"This excellent volume integrates a range of perspectives on children’s language comprehension impairments. Its coverage is unusually broad: We learn about comprehension impairments in children with neurodevelopmental disorders, acquired disorders, and sensory impairments. Cain and Oakhill bring a very strong editorial voice to these diverse contributions, drawing together common themes and setting out questions for future research and practice. Providing a detailed and up-to-date review, this volume is guaranteed to be of great interest to advanced students, researchers, and practitioners."--Kate Nation, DPhil, Department of Experimental Psychology, University of Oxford, UK
 

"This volume provides a comprehensive summary of the latest research on the correlates, causes, and consequences of language comprehension difficulties in children with developmental, neurological, and sensory impairment. Contributors present comprehensive summaries and discussions of current knowledge on their respective topics. This volume will go a long way to improve our understanding of why children have comprehension difficulties, while also showing what we can do to prevent and treat these problems."--Alan G. Kamhi, PhD, Department of Communication Sciences and Disorders, University of North Carolina-Greensboro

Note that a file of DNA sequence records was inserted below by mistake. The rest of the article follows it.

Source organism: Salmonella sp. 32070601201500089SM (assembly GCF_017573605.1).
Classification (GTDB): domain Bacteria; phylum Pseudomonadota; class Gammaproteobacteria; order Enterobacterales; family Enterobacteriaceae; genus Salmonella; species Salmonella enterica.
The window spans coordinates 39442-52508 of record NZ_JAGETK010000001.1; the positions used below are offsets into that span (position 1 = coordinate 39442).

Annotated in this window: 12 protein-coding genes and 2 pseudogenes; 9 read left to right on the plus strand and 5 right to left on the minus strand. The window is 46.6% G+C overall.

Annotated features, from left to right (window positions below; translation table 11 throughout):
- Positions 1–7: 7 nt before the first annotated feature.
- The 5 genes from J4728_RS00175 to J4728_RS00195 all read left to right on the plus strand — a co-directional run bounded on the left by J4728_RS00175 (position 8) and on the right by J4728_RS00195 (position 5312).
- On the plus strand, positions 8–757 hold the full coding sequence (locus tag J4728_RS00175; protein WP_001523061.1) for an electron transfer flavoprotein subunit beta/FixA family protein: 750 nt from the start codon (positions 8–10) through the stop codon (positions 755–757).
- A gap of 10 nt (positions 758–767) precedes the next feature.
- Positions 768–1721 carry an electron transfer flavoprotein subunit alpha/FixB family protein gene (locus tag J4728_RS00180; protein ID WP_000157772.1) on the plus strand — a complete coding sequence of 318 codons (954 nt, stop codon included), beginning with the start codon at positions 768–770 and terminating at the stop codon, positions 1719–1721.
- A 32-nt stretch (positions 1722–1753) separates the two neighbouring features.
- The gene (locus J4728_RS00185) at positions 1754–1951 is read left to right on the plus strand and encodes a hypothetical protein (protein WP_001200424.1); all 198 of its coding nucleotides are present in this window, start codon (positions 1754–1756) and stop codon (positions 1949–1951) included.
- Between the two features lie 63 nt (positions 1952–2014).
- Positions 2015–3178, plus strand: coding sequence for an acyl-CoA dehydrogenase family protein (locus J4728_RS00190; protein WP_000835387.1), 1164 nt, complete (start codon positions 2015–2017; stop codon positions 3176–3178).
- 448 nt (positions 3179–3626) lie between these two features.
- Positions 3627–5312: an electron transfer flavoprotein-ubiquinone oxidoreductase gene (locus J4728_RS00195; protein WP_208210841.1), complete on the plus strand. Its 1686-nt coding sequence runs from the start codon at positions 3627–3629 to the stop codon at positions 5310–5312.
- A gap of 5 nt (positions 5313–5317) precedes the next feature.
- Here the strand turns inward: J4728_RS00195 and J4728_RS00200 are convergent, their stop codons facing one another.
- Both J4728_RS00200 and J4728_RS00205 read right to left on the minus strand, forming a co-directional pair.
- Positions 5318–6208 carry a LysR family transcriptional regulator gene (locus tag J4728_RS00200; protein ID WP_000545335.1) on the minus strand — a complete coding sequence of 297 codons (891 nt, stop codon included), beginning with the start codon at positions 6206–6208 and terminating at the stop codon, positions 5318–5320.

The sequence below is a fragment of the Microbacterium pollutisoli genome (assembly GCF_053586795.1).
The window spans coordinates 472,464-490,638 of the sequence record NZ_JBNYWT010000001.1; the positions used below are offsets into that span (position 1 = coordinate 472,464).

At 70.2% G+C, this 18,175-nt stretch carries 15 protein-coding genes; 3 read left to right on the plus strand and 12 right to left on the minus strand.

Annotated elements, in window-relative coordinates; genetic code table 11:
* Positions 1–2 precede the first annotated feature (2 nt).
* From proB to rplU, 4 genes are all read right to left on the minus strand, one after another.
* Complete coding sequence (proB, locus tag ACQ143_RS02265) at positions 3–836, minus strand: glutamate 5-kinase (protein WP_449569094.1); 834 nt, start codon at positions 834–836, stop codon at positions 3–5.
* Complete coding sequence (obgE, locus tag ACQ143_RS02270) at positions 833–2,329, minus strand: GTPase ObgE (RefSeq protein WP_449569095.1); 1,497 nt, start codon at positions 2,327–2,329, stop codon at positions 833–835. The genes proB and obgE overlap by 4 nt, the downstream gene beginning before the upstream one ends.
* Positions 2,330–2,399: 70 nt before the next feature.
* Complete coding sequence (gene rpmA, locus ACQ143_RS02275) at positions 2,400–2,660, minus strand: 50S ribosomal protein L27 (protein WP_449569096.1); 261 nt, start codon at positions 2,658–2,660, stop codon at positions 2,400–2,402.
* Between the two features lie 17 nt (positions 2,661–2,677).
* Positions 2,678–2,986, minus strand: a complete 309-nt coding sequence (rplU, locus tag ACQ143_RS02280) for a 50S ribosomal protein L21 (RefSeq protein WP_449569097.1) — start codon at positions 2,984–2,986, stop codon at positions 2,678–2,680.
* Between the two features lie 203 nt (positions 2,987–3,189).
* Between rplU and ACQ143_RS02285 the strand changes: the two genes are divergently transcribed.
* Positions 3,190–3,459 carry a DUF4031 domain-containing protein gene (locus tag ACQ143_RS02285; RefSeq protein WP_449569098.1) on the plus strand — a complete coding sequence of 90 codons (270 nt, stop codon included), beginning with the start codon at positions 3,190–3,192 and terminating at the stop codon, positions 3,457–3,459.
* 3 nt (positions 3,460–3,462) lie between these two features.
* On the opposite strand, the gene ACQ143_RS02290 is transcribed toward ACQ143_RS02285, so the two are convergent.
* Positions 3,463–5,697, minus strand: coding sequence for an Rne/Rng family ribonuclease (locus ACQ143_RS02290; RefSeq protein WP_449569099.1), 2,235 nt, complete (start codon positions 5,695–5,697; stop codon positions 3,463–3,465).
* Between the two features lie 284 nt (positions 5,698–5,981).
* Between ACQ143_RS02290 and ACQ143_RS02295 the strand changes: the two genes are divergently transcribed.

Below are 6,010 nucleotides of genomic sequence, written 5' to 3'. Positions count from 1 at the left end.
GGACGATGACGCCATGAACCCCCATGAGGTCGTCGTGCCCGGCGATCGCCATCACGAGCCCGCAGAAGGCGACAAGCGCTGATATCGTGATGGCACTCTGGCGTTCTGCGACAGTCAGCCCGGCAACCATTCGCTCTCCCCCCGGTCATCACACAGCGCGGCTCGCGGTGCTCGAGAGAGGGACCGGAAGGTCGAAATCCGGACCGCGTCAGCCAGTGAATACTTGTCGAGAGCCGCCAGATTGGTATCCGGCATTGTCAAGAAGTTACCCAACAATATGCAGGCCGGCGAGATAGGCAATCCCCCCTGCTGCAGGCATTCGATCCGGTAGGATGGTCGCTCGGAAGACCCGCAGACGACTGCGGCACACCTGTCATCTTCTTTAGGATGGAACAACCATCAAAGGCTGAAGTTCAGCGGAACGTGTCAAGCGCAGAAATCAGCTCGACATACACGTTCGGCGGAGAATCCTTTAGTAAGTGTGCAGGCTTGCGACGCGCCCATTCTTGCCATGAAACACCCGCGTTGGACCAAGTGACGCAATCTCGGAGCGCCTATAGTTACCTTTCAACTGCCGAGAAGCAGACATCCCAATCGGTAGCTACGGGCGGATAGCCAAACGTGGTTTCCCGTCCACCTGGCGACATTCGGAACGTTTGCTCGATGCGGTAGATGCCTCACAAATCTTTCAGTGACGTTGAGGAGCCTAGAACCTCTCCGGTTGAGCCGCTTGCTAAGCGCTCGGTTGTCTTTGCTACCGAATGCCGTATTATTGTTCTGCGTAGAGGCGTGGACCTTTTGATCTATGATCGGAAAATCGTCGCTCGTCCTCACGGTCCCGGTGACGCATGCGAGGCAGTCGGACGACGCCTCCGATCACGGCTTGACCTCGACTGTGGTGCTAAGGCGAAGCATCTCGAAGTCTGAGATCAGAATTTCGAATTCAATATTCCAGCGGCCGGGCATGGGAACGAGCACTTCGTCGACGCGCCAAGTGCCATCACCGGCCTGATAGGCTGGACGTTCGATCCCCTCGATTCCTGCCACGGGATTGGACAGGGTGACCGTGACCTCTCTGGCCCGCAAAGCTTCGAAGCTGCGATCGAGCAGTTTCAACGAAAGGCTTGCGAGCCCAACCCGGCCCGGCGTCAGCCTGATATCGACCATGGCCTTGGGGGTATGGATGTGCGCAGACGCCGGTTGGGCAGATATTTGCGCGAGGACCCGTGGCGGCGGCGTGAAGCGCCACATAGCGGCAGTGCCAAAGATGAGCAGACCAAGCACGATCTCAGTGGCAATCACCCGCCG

"Comprehensive and integrative, this book assembles an impressive group of researchers and educators who thoroughly explore the evidence base on the development of language and reading comprehension in diverse populations of children. A common picture emerges, facilitated by the integrative narratives of the editors--although there are multiple sources of comprehension difficulties, the language and reading comprehension difficulties across populations are often similar. This book is unique in its coverage of language and reading comprehension development and disorders. It is highly suitable for courses on language development, learning disabilities, and speech and language development. I would recommend it to anyone who wants a better understanding of research on the multiple sources of comprehension development and disorders in children."--Jack M. Fletcher, PhD, Department of Psychology, University of Houston